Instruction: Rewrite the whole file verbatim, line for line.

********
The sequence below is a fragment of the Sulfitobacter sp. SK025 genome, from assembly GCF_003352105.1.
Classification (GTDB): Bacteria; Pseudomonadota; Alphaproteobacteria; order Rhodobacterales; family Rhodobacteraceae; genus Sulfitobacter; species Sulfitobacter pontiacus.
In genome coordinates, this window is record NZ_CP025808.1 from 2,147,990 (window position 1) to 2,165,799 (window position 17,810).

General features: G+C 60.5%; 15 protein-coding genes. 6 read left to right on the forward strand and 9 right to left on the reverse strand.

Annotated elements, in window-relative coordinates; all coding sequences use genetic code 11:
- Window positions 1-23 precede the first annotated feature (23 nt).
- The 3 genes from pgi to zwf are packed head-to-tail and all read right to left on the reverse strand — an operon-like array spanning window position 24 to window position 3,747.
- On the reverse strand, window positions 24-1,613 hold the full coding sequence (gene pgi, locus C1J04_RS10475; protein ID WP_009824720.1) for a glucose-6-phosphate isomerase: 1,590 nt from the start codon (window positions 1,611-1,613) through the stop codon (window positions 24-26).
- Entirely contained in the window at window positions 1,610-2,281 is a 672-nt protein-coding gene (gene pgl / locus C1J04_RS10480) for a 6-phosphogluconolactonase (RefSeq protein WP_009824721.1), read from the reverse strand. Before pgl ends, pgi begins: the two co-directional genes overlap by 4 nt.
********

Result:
The sequence below is a fragment of the Sulfitobacter sp. SK025 genome, from assembly GCF_003352105.1.
Classification (GTDB): Bacteria; Pseudomonadota; Alphaproteobacteria; order Rhodobacterales; family Rhodobacteraceae; genus Sulfitobacter; species Sulfitobacter pontiacus.
In genome coordinates, this window is record NZ_CP025808.1 from 2,147,990 (window position 1) to 2,165,799 (window position 17,810).

General features: G+C 60.5%; 15 protein-coding genes. 6 read left to right on the forward strand and 9 right to left on the reverse strand.

Annotated elements, in window-relative coordinates; all coding sequences use genetic code 11:
- Window positions 1-23 precede the first annotated feature (23 nt).
- The 3 genes from pgi to zwf are packed head-to-tail and all read right to left on the reverse strand — an operon-like array spanning window position 24 to window position 3,747.
- On the reverse strand, window positions 24-1,613 hold the full coding sequence (gene pgi, locus C1J04_RS10475; protein ID WP_009824720.1) for a glucose-6-phosphate isomerase: 1,590 nt from the start codon (window positions 1,611-1,613) through the stop codon (window positions 24-26).
- Entirely contained in the window at window positions 1,610-2,281 is a 672-nt protein-coding gene (gene pgl / locus C1J04_RS10480) for a 6-phosphogluconolactonase (RefSeq protein WP_009824721.1), read from the reverse strand. Before pgl ends, pgi begins: the two co-directional genes overlap by 4 nt.